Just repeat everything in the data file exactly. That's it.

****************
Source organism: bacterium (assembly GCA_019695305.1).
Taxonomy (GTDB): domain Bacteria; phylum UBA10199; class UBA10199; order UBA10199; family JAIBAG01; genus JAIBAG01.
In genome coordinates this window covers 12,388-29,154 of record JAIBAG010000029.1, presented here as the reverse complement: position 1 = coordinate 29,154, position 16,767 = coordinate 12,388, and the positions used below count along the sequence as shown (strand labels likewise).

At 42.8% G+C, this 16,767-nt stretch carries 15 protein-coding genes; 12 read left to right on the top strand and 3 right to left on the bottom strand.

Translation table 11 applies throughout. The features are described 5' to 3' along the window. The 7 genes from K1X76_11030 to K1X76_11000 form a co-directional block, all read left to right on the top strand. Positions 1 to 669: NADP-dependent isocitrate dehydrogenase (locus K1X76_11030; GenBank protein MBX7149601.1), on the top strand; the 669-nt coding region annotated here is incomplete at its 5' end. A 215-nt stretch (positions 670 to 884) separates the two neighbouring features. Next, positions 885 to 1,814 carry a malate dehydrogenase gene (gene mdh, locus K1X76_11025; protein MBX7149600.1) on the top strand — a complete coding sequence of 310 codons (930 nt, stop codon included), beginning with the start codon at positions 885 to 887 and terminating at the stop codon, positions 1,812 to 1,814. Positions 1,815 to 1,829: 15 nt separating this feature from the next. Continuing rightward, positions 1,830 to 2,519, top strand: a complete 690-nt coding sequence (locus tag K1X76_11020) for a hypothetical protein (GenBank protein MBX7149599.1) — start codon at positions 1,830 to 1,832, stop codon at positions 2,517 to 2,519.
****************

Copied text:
Source organism: bacterium (assembly GCA_019695305.1).
Taxonomy (GTDB): domain Bacteria; phylum UBA10199; class UBA10199; order UBA10199; family JAIBAG01; genus JAIBAG01.
In genome coordinates this window covers 12,388-29,154 of record JAIBAG010000029.1, presented here as the reverse complement: position 1 = coordinate 29,154, position 16,767 = coordinate 12,388, and the positions used below count along the sequence as shown (strand labels likewise).

At 42.8% G+C, this 16,767-nt stretch carries 15 protein-coding genes; 12 read left to right on the top strand and 3 right to left on the bottom strand.

Translation table 11 applies throughout. The features are described 5' to 3' along the window. The 7 genes from K1X76_11030 to K1X76_11000 form a co-directional block, all read left to right on the top strand. Positions 1 to 669: NADP-dependent isocitrate dehydrogenase (locus K1X76_11030; GenBank protein MBX7149601.1), on the top strand; the 669-nt coding region annotated here is incomplete at its 5' end. A 215-nt stretch (positions 670 to 884) separates the two neighbouring features. Next, positions 885 to 1,814 carry a malate dehydrogenase gene (gene mdh, locus K1X76_11025; protein MBX7149600.1) on the top strand — a complete coding sequence of 310 codons (930 nt, stop codon included), beginning with the start codon at positions 885 to 887 and terminating at the stop codon, positions 1,812 to 1,814. Positions 1,815 to 1,829: 15 nt separating this feature from the next. Continuing rightward, positions 1,830 to 2,519, top strand: a complete 690-nt coding sequence (locus tag K1X76_11020) for a hypothetical protein (GenBank protein MBX7149599.1) — start codon at positions 1,830 to 1,832, stop codon at positions 2,517 to 2,519.